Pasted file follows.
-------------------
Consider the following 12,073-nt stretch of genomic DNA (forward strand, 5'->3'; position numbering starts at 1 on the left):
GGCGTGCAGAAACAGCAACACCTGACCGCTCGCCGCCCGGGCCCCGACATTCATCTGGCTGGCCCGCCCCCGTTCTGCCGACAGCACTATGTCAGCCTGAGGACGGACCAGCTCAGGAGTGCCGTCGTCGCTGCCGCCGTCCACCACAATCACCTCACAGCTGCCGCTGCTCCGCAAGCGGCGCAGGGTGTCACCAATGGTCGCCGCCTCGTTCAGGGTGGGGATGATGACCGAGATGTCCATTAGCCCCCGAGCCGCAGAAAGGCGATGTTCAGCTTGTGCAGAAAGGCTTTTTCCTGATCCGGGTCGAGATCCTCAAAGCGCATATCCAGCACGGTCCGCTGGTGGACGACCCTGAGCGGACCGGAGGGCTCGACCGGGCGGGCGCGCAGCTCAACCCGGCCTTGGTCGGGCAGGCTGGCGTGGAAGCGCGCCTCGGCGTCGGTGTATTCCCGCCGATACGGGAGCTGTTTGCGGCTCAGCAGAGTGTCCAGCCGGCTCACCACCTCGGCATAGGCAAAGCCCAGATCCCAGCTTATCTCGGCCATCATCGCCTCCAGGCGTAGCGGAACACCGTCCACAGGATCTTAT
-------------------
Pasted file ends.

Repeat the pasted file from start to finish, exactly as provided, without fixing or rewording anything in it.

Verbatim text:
Consider the following 12,073-nt stretch of genomic DNA (forward strand, 5'->3'; position numbering starts at 1 on the left):
GGCGTGCAGAAACAGCAACACCTGACCGCTCGCCGCCCGGGCCCCGACATTCATCTGGCTGGCCCGCCCCCGTTCTGCCGACAGCACTATGTCAGCCTGAGGACGGACCAGCTCAGGAGTGCCGTCGTCGCTGCCGCCGTCCACCACAATCACCTCACAGCTGCCGCTGCTCCGCAAGCGGCGCAGGGTGTCACCAATGGTCGCCGCCTCGTTCAGGGTGGGGATGATGACCGAGATGTCCATTAGCCCCCGAGCCGCAGAAAGGCGATGTTCAGCTTGTGCAGAAAGGCTTTTTCCTGATCCGGGTCGAGATCCTCAAAGCGCATATCCAGCACGGTCCGCTGGTGGACGACCCTGAGCGGACCGGAGGGCTCGACCGGGCGGGCGCGCAGCTCAACCCGGCCTTGGTCGGGCAGGCTGGCGTGGAAGCGCGCCTCGGCGTCGGTGTATTCCCGCCGATACGGGAGCTGTTTGCGGCTCAGCAGAGTGTCCAGCCGGCTCACCACCTCGGCATAGGCAAAGCCCAGATCCCAGCTTATCTCGGCCATCATCGCCTCCAGGCGTAGCGGAACACCGTCCACAGGATCTTAT